Thanks for these – it does seem some in Russia are starting to see the advantages of Ukrainian strategy.

    [yalensis: If this bloody war were an innocent basketball game, then one would have to say that the Russian side are tenaciously guarding their net, but not yet in a position to advance on the other team’s net.]
    Or if this were a football (soccer) match then one would say that Ukraine were 2-0 down in the first half, have got one back but will struggle for the last 30 minutes having had half their team sent off the pitch for reckless play.

    “Onufriyenko: These Ukrainian counter-offensive attacks can be stopped only….”
    Why would Russia want to stop them? Russia is playing man count, not goal count.

    “Russians must similarly adapt to the enemy’s tactics and better employ its own strong levers: artillery, aviation and rockets. In this manner we can impede the enemy’s movements and cause him maximum harm at each approach.”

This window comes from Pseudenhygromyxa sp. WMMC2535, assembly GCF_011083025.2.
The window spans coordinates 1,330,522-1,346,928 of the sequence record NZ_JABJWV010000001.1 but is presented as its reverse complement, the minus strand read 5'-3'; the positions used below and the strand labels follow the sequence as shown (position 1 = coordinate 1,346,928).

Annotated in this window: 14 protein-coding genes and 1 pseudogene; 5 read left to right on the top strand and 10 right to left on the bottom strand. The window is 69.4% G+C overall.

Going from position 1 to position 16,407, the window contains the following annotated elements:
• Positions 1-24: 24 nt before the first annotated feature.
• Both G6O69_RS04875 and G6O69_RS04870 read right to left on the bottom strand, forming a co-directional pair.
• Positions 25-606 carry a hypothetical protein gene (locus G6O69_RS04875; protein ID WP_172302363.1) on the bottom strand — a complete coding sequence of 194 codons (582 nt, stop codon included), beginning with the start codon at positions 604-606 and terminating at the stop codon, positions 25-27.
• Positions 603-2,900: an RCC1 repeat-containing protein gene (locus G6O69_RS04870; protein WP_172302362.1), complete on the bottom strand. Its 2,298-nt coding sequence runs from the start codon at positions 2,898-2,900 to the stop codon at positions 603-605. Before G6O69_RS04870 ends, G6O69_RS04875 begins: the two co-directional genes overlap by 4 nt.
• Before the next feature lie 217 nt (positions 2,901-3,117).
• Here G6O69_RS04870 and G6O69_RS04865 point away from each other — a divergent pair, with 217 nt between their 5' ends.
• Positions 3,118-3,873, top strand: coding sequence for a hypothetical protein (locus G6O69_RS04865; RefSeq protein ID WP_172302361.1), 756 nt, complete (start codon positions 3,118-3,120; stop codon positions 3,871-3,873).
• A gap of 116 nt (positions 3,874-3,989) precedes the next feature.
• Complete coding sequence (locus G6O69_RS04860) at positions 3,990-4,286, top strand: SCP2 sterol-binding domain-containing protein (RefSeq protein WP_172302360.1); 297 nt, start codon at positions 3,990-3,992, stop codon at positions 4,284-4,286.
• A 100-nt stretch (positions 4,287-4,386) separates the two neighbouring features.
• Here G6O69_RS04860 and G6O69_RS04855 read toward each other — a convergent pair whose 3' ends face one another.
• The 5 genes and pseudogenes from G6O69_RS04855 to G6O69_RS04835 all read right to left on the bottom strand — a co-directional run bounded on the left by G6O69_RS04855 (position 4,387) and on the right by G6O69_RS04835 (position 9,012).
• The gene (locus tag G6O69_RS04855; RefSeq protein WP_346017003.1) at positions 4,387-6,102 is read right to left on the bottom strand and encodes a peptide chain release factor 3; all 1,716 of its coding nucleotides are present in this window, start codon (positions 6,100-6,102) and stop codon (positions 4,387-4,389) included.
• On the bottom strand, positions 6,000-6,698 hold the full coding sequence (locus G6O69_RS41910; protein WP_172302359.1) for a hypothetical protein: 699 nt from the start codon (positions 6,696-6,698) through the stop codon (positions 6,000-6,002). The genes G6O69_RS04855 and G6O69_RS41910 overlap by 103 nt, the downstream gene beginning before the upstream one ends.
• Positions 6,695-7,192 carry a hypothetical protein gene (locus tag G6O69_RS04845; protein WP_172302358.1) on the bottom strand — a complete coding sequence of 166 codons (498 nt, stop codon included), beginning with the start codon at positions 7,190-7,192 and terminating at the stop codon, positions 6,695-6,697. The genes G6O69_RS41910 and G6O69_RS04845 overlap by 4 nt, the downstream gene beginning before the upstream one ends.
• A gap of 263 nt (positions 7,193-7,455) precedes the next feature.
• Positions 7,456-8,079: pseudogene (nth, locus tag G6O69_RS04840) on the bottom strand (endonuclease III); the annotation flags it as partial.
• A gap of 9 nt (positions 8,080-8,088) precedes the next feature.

That seems to me exactly what Russia has been doing for 5 weeks now.
    Ukrainian attrition is horrendous, WW1.

    “We need to destroy the enemy’s infrastructure, systematically taking out their railroad polygons and other infrastructure objects that can be used by the UAF.”
    NOOO – keep them coming.

    Like

    • The Inimitable NEET says:

      I’d argue it’s important for public morale, both at home and in the Donbass, for Russia to conjure up some unequivocal victories. As I mentioned in a previous post, the course of this war would be fine if the military perspective was the only one that mattered. But you have to take into account the civilian one.

      Like

    • Anti-swastika says:

      “Keep them coming” how far? Is there any point where they should be stopped? I just read on RT “ Kartapolov said that Russia is also in danger today and that the enemy is already on Russian land, referring to Belgorod Region, where, he claims, nearly all villages bordering Ukraine have been destroyed, while the city of Valuiki is under constant fire from Kiev’s forces.” Is that far enough for you?

      Like

      • yalensis says: